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  • FIRST POST
    • sanfranfan
    • By sanfranfan 16th Apr 18, 8:22 PM
    • 4Posts
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    sanfranfan
    s/e or ltd co
    • #1
    • 16th Apr 18, 8:22 PM
    s/e or ltd co 16th Apr 18 at 8:22 PM
    My husband is still employed until the end of this month and then he will work for an American company for a set amount per year.

    His income will be $60,000 per annum for now with room for substantial increases later in the year.

    There will be little in the way of expenses at the moment as he is working from home.

    Likely expenses will be home based stuff e.g. internet/heating/ lighting etc.

    The question is:
    Will it be best for him to be self-employed or become a limited company?

    He is to pay his NI and Tax and personal pension from this income.

    He is to contact an accountant next week so is it best to discuss it with them.
    Last edited by sanfranfan; 16-04-2018 at 8:30 PM. Reason: correction
Page 1
    • 00ec25
    • By 00ec25 17th Apr 18, 7:27 AM
    • 6,989 Posts
    • 6,659 Thanks
    00ec25
    • #2
    • 17th Apr 18, 7:27 AM
    • #2
    • 17th Apr 18, 7:27 AM
    He is to contact an accountant next week so is it best to discuss it with them.
    Originally posted by sanfranfan
    yes it is
    to answer your question properly would require a lot more info than you have given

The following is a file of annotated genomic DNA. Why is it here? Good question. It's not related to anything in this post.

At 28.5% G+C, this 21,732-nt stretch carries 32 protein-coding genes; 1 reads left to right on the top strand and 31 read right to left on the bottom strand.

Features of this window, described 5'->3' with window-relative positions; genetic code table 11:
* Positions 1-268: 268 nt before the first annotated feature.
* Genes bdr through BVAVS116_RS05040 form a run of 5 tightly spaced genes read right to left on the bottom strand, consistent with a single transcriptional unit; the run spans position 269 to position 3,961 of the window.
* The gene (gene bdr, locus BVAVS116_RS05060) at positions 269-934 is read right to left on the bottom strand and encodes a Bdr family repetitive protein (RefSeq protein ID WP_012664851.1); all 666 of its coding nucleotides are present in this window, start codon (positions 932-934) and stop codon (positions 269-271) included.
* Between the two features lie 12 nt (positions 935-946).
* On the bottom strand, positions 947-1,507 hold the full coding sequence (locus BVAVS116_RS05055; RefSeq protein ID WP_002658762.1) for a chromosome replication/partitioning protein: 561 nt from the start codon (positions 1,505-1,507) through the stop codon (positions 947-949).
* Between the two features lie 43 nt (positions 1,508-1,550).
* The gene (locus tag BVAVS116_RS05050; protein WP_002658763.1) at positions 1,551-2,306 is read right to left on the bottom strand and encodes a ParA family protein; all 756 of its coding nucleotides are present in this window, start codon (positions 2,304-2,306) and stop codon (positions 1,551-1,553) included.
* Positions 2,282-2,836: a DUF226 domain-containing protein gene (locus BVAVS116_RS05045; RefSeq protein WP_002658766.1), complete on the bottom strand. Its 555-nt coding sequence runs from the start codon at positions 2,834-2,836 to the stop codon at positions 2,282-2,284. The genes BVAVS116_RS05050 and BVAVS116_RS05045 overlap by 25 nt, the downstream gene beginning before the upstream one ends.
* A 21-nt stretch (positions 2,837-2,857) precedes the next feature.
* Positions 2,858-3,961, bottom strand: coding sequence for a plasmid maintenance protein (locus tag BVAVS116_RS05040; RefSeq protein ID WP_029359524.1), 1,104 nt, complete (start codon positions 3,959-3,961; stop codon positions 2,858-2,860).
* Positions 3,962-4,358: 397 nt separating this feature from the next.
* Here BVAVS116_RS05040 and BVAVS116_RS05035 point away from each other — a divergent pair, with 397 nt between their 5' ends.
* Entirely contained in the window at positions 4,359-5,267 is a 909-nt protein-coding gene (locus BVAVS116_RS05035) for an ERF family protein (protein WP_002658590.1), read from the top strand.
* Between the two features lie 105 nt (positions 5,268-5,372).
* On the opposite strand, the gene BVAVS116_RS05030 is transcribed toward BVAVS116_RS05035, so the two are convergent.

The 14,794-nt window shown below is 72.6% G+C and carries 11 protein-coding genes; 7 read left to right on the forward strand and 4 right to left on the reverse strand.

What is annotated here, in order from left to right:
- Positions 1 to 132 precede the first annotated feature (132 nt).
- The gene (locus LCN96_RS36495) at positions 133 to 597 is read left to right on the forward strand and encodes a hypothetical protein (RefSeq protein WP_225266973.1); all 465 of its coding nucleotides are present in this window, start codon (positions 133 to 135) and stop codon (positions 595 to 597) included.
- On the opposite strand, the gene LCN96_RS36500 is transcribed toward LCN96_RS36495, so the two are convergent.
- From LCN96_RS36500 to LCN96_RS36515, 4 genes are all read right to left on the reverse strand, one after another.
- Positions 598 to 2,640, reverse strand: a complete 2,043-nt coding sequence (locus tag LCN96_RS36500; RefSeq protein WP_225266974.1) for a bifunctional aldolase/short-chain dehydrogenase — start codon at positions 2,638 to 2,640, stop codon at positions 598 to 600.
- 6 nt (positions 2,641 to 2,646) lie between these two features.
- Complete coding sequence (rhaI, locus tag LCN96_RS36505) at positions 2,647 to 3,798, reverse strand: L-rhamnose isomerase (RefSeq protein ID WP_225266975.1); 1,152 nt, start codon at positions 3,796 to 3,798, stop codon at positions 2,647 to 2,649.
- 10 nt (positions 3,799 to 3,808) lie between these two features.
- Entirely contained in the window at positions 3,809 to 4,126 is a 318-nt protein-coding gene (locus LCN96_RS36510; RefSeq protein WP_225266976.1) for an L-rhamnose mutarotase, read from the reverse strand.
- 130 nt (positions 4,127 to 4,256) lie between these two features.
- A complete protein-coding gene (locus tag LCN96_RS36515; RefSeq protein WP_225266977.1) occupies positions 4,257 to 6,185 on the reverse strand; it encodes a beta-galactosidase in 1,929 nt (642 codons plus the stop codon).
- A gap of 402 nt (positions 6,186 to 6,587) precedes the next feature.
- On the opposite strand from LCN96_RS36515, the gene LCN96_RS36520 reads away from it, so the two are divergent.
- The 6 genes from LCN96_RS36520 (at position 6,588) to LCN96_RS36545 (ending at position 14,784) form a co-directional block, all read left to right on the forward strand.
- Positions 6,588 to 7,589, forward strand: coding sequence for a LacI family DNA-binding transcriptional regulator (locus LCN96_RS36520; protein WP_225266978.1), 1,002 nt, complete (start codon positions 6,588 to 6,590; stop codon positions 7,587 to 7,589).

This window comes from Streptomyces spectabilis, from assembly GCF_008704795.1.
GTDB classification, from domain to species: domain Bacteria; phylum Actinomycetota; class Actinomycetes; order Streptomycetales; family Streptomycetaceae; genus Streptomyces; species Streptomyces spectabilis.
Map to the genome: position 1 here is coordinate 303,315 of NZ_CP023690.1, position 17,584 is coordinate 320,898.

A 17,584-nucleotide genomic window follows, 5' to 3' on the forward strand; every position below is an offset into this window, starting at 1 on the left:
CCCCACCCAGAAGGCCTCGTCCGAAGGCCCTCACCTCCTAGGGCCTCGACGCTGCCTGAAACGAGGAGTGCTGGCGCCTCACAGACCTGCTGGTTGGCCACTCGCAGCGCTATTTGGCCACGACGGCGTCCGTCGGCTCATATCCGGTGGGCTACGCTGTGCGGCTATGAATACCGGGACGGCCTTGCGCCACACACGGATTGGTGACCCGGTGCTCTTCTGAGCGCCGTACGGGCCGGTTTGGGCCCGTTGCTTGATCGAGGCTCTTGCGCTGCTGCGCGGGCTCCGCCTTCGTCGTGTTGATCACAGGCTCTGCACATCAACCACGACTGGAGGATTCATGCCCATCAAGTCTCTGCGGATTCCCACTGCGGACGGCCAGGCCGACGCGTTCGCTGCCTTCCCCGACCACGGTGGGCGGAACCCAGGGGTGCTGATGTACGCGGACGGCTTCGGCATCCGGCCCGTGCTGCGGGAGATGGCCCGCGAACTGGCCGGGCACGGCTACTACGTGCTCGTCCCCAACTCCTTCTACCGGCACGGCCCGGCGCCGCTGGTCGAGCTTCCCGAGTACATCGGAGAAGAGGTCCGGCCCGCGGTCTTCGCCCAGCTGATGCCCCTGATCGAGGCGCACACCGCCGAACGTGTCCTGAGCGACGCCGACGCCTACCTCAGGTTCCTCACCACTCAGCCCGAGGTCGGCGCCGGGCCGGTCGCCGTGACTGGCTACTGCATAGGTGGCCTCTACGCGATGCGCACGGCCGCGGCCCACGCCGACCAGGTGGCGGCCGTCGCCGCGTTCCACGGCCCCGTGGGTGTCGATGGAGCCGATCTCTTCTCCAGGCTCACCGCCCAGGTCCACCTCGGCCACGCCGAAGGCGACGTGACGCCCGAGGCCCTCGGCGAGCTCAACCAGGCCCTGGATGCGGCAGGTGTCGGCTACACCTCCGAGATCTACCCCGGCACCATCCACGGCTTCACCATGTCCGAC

• sanfranfan
    • By sanfranfan 17th Apr 18, 12:45 PM
    • 4 Posts
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    sanfranfan
    • #3
    • 17th Apr 18, 12:45 PM
    • #3
    • 17th Apr 18, 12:45 PM
    Hi thanks for replying.


    I'm unsure as to the additional questions needed as it seems to me to be as straight forward as to what I have posted.
    Or isn't it?
    (we are new to this so may be nave)

    Husband will no longer be PAYE with his current job.

    He is to do consultancy work at home and be paid every 2 weeks in $.

    If he goes s/e then I understand he pays his own tax/NI and any pensions he obtains. Then he deducts expenses which I believe are some of the utilities/pensions etc.
    A rough estimate is he will bring in what he is on now while PAYE (it's something he wants to do)

    But if he were to go as a ltd company, (I know it to be more complicated) will his 'profit' be more IYSWIM even though he has little expenses to pay.